Transparency in Your Company Culture is Important. Here’s Why.

I don’t know about you, but at points in my career I’ve found it difficult to keep my eye on the bigger picture. It’s all very well and good working hard on a project today, tomorrow, next week – but what’s it all for? What are we working towards?

I’ve worked in some really shitty atmospheres. I’ve sat in the stuffy Client Services department of an insurance company, begging to get a Twitter account up and running but being told that every single tweet would need to go through Legal and Compliance.

Screen Shot 2014-07-24 at 10.10.02 AM

I’ve worked as the sole marketer for a bunch of egomaniacal nutjobs who’d ask me to set up personal Wikipedia pages for them every other week, despite me telling them that the pages would be deleted within 15 minutes because NO-ONE CARES that they were in a skiffle band in the ’70s. Literally no-one. Not even their own Mums. NOBODY.

I’ve worked in great places too – but would often find that the knowledge at the top was kept in the boardroom, behind closed doors. You’d hear whispers about the future, snippets of stories about strategy and future redundancies.

You’d do your work. Go home none the wiser. Look for another job.

Moving to Brandwatch, I was amazed at how transparent it is here.

On a day-to-day basis, we’ll know how how those who make those big business decisions really feel. I’m not just talking goals, targets, ambitions. I’m talking hopes, fears, passions. All the good stuff. All the stuff that really makes people tick.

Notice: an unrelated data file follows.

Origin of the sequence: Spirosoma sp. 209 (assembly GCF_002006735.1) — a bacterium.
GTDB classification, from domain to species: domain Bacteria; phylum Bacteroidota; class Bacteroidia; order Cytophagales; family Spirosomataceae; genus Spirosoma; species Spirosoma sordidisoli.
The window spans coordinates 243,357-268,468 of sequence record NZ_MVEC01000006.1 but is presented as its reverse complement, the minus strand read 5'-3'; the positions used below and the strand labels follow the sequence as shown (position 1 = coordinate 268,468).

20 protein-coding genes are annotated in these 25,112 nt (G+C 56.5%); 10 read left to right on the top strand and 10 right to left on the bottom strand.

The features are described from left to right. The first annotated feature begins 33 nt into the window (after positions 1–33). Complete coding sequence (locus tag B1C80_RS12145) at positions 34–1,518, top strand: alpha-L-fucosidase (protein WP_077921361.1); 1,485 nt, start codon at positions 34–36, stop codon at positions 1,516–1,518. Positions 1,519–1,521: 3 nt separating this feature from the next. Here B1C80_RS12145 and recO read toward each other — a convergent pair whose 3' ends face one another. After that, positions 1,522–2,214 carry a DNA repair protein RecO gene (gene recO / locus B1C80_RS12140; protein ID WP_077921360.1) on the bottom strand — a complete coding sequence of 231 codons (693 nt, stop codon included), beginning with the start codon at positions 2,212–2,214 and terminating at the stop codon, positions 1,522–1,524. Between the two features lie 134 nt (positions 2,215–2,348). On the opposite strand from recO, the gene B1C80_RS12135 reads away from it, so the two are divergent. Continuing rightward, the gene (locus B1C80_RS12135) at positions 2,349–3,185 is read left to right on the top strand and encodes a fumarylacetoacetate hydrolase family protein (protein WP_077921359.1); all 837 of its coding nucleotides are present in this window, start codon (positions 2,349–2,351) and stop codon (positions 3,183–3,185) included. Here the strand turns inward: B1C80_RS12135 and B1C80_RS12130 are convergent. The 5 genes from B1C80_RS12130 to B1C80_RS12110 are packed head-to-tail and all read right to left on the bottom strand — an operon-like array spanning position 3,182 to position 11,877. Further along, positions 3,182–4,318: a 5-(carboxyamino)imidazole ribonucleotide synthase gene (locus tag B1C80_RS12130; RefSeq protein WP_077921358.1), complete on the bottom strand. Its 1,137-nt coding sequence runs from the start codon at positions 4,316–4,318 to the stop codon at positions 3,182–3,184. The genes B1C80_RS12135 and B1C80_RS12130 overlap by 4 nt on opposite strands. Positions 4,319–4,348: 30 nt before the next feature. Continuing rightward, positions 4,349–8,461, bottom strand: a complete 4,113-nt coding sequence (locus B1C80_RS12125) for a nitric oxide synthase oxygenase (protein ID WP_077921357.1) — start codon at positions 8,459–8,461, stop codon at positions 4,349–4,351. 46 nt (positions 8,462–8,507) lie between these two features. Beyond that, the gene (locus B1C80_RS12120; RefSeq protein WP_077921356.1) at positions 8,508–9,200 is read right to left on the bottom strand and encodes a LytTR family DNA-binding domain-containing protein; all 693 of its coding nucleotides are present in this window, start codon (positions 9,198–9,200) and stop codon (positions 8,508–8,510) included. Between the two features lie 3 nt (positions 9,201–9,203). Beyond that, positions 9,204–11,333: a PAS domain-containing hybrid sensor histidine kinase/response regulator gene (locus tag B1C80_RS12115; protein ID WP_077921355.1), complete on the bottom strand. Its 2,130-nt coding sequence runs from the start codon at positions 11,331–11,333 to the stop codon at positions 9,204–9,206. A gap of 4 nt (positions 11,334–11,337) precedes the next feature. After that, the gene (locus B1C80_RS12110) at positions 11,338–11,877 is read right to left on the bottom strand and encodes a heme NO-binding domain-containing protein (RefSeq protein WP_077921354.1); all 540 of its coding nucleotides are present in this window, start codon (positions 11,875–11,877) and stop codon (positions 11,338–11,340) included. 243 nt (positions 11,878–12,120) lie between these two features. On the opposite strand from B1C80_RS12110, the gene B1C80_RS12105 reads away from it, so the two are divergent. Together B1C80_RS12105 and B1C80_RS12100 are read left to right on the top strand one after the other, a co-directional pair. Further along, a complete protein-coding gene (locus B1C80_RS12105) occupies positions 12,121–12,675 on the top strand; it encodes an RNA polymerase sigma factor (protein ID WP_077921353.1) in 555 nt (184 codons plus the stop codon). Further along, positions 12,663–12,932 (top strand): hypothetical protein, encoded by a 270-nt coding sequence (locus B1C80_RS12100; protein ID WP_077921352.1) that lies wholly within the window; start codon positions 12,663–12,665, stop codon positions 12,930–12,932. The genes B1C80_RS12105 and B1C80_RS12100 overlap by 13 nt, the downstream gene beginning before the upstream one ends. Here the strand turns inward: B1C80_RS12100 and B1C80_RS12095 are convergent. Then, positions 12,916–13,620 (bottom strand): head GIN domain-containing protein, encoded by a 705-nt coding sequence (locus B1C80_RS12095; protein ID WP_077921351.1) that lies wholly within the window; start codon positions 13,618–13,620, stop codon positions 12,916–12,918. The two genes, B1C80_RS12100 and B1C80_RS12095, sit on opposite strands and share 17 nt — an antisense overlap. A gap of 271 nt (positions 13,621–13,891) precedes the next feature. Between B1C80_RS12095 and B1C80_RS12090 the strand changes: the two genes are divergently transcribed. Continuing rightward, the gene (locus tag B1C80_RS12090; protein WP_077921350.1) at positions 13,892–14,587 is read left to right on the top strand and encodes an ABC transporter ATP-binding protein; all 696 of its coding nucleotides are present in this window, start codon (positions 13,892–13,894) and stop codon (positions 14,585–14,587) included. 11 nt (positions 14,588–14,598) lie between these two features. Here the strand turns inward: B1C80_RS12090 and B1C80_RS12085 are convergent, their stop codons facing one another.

My second day happened to fall on the day of the (then) bi-weekly company meeting. Information on how the company was shaping up, exactly where it was going and how we were all an integral part of it was relayed without a second thought. I was grateful. I knew what I was working towards.

Transparency in business is becoming more commonplace – and not just internally. With our social-sharing startup friends in San Fran, Buffer, recently publicly disclosing every single salary of their teams, they took transparency to another level.

After posting the salaries and exactly how they calculated them on their blog, they received double the amount of applications for the (small) amount of roles they were advertising, and some they weren’t.

CEO and co-founder of the site Joel Gascoigne knew it was a good move.

Buffer open salaries

The quality of the CVs that came to him following the disclosure jumped up a gear.

“The percent of people who were a good culture fit was a lot higher…it scares the right people away” he stated in an interview shortly after the post went live. “We’ve never been able to find great people this quickly in the past.”

Good candidates appreciate authenticity and transparency. We can see that. Being part of a company that values this is a great thing.

I love it when knowledge is shared around – not kept, protected as though by sharing your knowledge and skills someone will knock you from your top spot. I love learning from those around me who impart what they know freely and honestly.

Last week I spent an hour watching a video our CEO, Giles, shot for Silicon Real where he was interviewed about how Brandwatch started, where it’s going and the journey in-between – the difficulties and great benefits of launching in America and the great things he’s learned in the 7 years since the company was founded.

Want to know how he came up with the Twitter handle @joodoo9? That’s in there too. It’s cute.

It reminded me that today, I’ll do great work, being mindful of what I’m doing it for. Where I fit in. How I can make a difference. Being grateful I’m not having to spend half my day creating pointless Wiki pages. Yay!